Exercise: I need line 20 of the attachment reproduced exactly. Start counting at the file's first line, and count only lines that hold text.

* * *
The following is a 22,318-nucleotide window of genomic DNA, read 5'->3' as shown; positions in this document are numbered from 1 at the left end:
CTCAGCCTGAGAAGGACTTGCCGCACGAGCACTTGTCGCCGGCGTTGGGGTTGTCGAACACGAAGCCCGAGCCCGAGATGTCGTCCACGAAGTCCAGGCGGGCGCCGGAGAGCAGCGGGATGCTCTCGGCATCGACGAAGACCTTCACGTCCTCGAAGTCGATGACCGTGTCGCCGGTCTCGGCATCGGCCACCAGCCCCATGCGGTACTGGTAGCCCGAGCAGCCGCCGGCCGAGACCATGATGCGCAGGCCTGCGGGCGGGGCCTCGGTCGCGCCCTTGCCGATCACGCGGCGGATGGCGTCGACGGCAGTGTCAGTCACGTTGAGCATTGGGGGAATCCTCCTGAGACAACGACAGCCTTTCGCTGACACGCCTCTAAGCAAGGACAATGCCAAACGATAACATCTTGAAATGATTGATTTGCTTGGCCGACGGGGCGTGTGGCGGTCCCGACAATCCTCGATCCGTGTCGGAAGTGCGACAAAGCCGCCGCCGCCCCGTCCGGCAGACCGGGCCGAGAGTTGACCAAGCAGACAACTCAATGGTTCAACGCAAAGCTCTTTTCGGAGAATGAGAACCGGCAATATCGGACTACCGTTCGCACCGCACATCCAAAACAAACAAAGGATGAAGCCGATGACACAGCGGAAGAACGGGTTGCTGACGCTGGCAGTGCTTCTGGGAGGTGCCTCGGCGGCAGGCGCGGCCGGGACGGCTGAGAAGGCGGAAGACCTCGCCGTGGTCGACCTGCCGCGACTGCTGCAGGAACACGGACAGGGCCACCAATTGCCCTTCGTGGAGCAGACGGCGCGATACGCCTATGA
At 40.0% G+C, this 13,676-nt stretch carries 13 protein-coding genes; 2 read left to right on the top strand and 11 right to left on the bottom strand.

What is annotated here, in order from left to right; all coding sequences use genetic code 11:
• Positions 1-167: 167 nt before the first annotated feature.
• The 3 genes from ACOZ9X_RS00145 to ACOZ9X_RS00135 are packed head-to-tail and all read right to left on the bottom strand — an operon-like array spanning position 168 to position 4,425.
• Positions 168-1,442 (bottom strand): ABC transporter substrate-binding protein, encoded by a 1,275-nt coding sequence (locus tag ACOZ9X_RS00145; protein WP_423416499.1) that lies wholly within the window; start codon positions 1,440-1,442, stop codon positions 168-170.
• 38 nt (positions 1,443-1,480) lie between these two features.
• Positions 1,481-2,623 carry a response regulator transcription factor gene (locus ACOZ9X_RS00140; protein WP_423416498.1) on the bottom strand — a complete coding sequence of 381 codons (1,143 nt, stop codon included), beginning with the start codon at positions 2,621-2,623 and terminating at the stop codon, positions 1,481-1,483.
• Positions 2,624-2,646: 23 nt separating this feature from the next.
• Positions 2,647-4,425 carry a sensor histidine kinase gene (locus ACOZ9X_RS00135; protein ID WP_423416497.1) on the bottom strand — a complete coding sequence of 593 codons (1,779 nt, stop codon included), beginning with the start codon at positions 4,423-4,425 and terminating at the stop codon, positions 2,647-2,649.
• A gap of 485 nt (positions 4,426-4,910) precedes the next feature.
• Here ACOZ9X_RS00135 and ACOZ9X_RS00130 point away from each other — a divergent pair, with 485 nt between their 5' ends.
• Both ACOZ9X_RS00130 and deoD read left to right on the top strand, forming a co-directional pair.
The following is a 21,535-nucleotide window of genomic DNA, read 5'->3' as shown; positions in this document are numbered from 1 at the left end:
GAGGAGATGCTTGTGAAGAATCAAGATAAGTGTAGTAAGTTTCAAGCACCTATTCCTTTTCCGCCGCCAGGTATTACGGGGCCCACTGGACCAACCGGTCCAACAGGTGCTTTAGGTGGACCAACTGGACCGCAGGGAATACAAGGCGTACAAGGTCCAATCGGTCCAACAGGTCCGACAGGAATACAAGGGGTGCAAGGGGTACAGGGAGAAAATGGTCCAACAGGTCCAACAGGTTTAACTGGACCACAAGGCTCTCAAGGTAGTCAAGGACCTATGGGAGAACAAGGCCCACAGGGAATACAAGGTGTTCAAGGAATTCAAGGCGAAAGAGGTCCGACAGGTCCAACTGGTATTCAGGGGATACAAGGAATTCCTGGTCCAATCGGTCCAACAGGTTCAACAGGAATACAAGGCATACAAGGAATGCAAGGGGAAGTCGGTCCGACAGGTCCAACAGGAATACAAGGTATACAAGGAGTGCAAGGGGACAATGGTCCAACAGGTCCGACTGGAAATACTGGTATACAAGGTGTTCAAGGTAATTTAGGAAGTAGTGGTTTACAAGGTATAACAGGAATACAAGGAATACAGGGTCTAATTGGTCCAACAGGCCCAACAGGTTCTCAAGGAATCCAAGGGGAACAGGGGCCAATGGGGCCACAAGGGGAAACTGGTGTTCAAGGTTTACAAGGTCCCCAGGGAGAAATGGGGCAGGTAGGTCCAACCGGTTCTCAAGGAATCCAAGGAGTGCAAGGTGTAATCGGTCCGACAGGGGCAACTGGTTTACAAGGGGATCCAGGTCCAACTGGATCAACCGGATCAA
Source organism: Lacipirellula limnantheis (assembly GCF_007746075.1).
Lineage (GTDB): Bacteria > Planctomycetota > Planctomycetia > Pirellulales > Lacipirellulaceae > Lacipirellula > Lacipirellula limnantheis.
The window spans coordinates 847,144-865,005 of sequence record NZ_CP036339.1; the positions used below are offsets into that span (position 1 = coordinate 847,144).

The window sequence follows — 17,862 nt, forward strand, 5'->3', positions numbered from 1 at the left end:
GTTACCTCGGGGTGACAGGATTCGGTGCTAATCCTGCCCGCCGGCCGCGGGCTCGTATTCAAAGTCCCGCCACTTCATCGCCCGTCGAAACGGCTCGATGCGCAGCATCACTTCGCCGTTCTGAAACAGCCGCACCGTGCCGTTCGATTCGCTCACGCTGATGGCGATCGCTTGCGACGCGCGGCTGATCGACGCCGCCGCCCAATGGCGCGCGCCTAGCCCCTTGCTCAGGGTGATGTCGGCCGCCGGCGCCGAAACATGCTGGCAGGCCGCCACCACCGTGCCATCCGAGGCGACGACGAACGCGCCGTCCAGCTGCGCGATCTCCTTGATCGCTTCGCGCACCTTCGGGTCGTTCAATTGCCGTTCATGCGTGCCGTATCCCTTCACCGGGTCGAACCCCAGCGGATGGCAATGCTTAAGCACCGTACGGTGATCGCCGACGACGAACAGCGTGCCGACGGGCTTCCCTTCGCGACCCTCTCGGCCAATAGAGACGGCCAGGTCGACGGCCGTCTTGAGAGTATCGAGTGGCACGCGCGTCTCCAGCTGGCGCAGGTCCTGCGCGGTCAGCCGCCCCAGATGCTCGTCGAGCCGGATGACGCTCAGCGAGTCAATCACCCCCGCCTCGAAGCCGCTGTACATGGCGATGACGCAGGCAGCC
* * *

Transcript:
The window sequence follows — 17,862 nt, forward strand, 5'->3', positions numbered from 1 at the left end: